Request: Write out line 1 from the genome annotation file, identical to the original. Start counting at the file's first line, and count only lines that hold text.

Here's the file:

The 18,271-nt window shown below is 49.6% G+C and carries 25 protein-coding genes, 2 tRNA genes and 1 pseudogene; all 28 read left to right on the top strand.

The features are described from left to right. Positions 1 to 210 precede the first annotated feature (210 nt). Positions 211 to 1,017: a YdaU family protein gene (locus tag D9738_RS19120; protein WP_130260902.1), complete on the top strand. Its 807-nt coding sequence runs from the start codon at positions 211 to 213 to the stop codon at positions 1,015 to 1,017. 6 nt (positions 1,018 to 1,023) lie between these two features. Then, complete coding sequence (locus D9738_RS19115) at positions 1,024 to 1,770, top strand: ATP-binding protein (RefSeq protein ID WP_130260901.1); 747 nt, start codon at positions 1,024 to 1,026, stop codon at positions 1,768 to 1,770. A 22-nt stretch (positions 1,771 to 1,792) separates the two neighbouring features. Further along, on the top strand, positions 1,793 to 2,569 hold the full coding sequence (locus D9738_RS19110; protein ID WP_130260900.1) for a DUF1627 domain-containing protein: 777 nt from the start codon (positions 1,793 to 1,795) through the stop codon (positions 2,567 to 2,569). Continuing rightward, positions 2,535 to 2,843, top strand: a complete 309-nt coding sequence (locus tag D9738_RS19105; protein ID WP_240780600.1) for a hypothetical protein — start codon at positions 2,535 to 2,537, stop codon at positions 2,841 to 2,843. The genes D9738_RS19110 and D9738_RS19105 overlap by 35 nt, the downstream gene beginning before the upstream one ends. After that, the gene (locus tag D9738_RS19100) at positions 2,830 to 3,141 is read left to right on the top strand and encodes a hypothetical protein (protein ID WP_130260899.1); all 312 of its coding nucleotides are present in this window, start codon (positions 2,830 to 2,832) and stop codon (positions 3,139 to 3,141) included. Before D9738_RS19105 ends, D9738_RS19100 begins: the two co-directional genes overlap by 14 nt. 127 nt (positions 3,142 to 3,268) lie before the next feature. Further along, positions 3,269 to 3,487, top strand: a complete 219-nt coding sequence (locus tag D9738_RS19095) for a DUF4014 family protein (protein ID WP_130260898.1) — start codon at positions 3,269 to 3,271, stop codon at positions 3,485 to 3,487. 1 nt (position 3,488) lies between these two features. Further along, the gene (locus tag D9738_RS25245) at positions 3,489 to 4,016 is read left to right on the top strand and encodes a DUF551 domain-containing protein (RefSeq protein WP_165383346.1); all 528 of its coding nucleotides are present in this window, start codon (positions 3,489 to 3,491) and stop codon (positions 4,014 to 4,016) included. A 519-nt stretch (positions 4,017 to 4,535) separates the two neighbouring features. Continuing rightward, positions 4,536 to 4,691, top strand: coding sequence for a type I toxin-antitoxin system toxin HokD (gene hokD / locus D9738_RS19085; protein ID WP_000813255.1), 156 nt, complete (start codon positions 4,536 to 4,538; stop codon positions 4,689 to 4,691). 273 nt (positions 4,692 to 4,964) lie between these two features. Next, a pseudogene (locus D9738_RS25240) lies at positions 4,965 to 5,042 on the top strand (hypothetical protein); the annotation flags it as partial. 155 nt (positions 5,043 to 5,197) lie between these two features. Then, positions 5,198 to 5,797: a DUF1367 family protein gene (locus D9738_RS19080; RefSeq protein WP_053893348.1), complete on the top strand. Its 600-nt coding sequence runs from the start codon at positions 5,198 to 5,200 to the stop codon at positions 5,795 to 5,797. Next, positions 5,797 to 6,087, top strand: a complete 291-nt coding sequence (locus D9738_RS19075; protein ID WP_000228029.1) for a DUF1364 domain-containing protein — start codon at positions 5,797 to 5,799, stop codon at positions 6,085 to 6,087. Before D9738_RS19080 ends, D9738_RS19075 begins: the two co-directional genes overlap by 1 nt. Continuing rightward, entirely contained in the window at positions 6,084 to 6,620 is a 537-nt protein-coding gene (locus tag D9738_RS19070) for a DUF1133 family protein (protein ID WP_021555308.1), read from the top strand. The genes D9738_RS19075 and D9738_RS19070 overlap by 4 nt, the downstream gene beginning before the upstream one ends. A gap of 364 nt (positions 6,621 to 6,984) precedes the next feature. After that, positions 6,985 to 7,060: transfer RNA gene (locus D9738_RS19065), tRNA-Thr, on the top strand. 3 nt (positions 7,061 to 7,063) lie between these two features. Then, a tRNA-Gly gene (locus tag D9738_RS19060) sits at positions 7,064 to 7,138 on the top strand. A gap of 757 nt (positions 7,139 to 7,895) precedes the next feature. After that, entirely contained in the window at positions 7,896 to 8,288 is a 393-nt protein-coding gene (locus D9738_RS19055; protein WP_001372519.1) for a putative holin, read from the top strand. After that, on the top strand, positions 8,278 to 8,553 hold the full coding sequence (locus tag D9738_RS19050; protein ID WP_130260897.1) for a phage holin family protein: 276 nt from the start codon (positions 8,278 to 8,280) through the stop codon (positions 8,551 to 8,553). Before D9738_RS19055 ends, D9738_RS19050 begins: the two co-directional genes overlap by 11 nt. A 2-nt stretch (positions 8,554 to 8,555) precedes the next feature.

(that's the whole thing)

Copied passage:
The 18,271-nt window shown below is 49.6% G+C and carries 25 protein-coding genes, 2 tRNA genes and 1 pseudogene; all 28 read left to right on the top strand.